Small scale tests of an idea…

In an earlier post we have been mentioning the Mutant Futures Program (MFP) – established and continuously developed by José Ramos – which we have been participating in twice as well as having the opportunity to co-facilitate a variation of it as a prelude of our “Futures Brought to Life” Symposium, in May 2022.

One of the emergent ideas from the online cohort MFP that we undertook developed from the question “how to remain positive and visionary in times like these?” This question, which emerged in an artist’s talk last year during our engagement at “Work Upside Down” in Cluj, has been a constant accompaniment since our reflections upon it started.

Taking on the Anticipatory Experimentation Method (AEM) approach (a method for bringing the preferred future into the present through experiments that can scale for impact) we looked at what we could easily implement, as ways to undertake “5 S” experiments. We realised that we had a number of futuring exercises in the near futures and, as none of them are ever cast in stone, we could adapt them. We could build in experimental parts of the process in order to test some new ideas emerging from the question.

Presentation slide from José Ramos / Action Foresight

In order to be “Safe” we knew we needed a solid framework, by manipulating only one phase of a futuring exercise we would keep “Small” and “Short“. Even if everything went wrong, we, and our participants, were not going to lose days of work. The changes were “Simple” in that they did not reverberate too far out into the whole Exercise structure, allowing us to focus on the change and not the implications within the structure. And “Shareable” meant that we could talk about them afterwards. Which we could.

The first experiment was within the workshop Temporary School for the Development of Beautiful Gestures at “im_Flieger“, a group in Vienna. For this Exercise, we decided to take the “Times like these” part of the phrase most strongly. We did not skim over any of the emerging disasters at the times, which included the war in Ukraine, new Covid variants, food supply issues, weather changes resulting from climate change and whatever else was happening at the time. For the participants, we felt that we were pushing some boundaries, ones that perhaps are not meant to be pushed in a process like this. Boundaries that are close. As they say in car racing, we scraped our way around the corner without losing any passengers, as we leveled out into a discussion of the merging of positive and negative visions, utopias and dystopias intertwined. The ensuing discussions were all the more energised, perhaps as a result of flirting with the negative.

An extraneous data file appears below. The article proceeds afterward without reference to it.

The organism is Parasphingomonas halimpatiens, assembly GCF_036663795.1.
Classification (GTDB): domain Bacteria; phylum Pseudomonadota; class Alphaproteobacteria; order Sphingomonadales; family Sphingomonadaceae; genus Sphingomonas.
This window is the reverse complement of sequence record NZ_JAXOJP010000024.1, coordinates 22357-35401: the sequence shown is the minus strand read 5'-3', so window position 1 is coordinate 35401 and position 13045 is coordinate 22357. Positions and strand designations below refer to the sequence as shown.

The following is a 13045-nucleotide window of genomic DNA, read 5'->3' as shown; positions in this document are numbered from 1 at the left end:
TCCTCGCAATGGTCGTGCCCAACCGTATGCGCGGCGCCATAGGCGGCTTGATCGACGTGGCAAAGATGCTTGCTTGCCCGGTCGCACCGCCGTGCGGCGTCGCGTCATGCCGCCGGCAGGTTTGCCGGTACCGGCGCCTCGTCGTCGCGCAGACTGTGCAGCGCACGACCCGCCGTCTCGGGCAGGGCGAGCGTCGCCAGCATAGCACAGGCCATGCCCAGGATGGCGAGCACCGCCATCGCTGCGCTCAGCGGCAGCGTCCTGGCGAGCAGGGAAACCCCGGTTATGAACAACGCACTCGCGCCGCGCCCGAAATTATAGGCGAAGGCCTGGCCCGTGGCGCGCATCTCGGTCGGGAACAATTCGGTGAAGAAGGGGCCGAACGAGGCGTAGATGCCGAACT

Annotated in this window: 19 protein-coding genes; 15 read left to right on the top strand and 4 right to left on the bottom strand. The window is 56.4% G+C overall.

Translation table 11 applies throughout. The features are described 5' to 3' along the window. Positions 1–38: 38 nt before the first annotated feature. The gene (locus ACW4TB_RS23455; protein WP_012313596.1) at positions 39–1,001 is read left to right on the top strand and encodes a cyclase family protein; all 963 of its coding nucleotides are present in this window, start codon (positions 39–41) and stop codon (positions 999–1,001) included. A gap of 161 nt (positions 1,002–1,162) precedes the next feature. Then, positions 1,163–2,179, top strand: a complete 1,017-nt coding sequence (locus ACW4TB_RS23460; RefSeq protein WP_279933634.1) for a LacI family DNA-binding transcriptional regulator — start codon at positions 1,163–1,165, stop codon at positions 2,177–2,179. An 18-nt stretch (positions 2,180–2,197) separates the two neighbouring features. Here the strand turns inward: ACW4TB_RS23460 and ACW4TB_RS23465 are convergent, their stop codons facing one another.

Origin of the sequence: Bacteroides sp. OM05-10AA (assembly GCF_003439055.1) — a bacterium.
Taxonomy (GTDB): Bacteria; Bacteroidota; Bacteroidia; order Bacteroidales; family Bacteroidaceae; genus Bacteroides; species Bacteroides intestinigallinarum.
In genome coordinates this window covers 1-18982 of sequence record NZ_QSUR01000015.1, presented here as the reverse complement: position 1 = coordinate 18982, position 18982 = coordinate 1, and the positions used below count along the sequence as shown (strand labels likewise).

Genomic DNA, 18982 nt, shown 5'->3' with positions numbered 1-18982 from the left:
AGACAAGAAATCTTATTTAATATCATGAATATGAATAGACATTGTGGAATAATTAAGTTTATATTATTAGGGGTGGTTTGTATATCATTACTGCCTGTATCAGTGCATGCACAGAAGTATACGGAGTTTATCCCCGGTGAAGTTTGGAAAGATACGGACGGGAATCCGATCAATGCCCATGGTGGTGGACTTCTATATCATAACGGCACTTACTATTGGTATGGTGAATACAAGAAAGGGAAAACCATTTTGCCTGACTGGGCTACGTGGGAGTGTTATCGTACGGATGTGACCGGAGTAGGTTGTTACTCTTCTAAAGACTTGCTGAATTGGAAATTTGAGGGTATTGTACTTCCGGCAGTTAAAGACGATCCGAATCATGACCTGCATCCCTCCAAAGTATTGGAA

This experience gave us some resolution to carry on. Clearly our participants (this group was no more or less special than any other group) were up for such a ride. However the ride is bumpy and there is the danger of not making all the corners safely. We undertook a few more experiments in this vein, happy with the results that emerged, as were the participants.

After the “Futures Brought to Life” Symposium, we talked with colleagues and were encouraged to look at this problem further in the Arts Based research realm. What could be developed in order to use insights from arts based processes in order to look at these issues, what developments in the arts based processes could we undertake that worked with, against and around questions of hope, positive visions and the situation in which we find ourselves. How can we use the Stockdale Paradox, the idea that you must maintain unwavering faith that you can and will prevail in the end, while at the same time, have the discipline to confront the most brutal facts of your current reality in arts based futuring? What else can arts based futuring learn, borrow, interpret and steal from the world of business, the military, activism and psychology? What can we return? What are the forms of valid and active hope that emerge and contribute to powerful arts based futuring processes? What can Arts Thinking bring to this table?

So many questions and approaches, that we, together with a wonderful group of potential collaborators, brought together into a proposal “How Dare You” that looked at the ways in which we can dare, in spite of, but in full awareness of, the futility, enormity and gravity of the situation, to maintain positive visions, develop culture and arts processes and not give up. Sad news here is that a simple external administrative failure can torpedo an application. Almost a bit cynical that in particular an application meandering around the idea of „How to maintain active hope“ experiences such a bad start. Still, we confront the brutal facts while maintaining our faith that we shall prevail, keep our optimism up and will do a re-run of the submission next year, by which time we will have continued to refine our processes and understandings and we will be more ready to dare.

Everything learned during the ongoing engagement with Anticipatory Experimentation and similar approaches is feeding Curiouser and Curiouser, cried Alice: Rebuilding Janus from Cassandra and Pollyanna (CCA), an art-based research project of Design Investigations (ID2) at the University of Applied Arts Vienna and Time’s Up supported by the Programme for Arts-based Research (PEEK) on the part of the Austrian Science Fund (FWF): AR561.

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